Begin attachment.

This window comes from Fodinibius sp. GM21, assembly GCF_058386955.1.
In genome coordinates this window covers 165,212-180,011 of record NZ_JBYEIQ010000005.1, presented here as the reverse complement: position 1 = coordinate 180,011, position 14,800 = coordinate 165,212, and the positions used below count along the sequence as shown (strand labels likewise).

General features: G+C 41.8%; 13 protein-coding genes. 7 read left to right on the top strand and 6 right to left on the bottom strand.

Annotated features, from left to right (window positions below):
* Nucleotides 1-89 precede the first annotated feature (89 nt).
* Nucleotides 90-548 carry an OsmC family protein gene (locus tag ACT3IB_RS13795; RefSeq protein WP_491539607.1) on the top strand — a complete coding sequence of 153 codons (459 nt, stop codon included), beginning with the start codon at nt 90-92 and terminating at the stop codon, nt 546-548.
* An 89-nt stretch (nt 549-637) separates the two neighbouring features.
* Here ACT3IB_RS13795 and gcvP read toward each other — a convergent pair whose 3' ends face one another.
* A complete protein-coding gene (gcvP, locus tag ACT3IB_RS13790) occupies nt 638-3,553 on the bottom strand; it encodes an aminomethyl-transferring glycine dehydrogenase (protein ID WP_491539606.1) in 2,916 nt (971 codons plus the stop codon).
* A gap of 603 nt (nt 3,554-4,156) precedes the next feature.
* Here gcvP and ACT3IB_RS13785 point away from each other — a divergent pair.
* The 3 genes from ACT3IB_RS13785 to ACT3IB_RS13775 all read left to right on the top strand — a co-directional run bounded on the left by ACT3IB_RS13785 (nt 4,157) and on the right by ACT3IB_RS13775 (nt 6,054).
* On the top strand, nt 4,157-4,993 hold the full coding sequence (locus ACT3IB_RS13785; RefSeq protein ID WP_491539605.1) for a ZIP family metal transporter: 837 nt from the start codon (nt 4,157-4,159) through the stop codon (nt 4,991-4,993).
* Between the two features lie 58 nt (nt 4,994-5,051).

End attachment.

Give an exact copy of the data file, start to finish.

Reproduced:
This window comes from Fodinibius sp. GM21, assembly GCF_058386955.1.
In genome coordinates this window covers 165,212-180,011 of record NZ_JBYEIQ010000005.1, presented here as the reverse complement: position 1 = coordinate 180,011, position 14,800 = coordinate 165,212, and the positions used below count along the sequence as shown (strand labels likewise).

General features: G+C 41.8%; 13 protein-coding genes. 7 read left to right on the top strand and 6 right to left on the bottom strand.

Annotated features, from left to right (window positions below):
* Nucleotides 1-89 precede the first annotated feature (89 nt).
* Nucleotides 90-548 carry an OsmC family protein gene (locus tag ACT3IB_RS13795; RefSeq protein WP_491539607.1) on the top strand — a complete coding sequence of 153 codons (459 nt, stop codon included), beginning with the start codon at nt 90-92 and terminating at the stop codon, nt 546-548.
* An 89-nt stretch (nt 549-637) separates the two neighbouring features.
* Here ACT3IB_RS13795 and gcvP read toward each other — a convergent pair whose 3' ends face one another.
* A complete protein-coding gene (gcvP, locus tag ACT3IB_RS13790) occupies nt 638-3,553 on the bottom strand; it encodes an aminomethyl-transferring glycine dehydrogenase (protein ID WP_491539606.1) in 2,916 nt (971 codons plus the stop codon).
* A gap of 603 nt (nt 3,554-4,156) precedes the next feature.
* Here gcvP and ACT3IB_RS13785 point away from each other — a divergent pair.
* The 3 genes from ACT3IB_RS13785 to ACT3IB_RS13775 all read left to right on the top strand — a co-directional run bounded on the left by ACT3IB_RS13785 (nt 4,157) and on the right by ACT3IB_RS13775 (nt 6,054).
* On the top strand, nt 4,157-4,993 hold the full coding sequence (locus ACT3IB_RS13785; RefSeq protein ID WP_491539605.1) for a ZIP family metal transporter: 837 nt from the start codon (nt 4,157-4,159) through the stop codon (nt 4,991-4,993).
* Between the two features lie 58 nt (nt 4,994-5,051).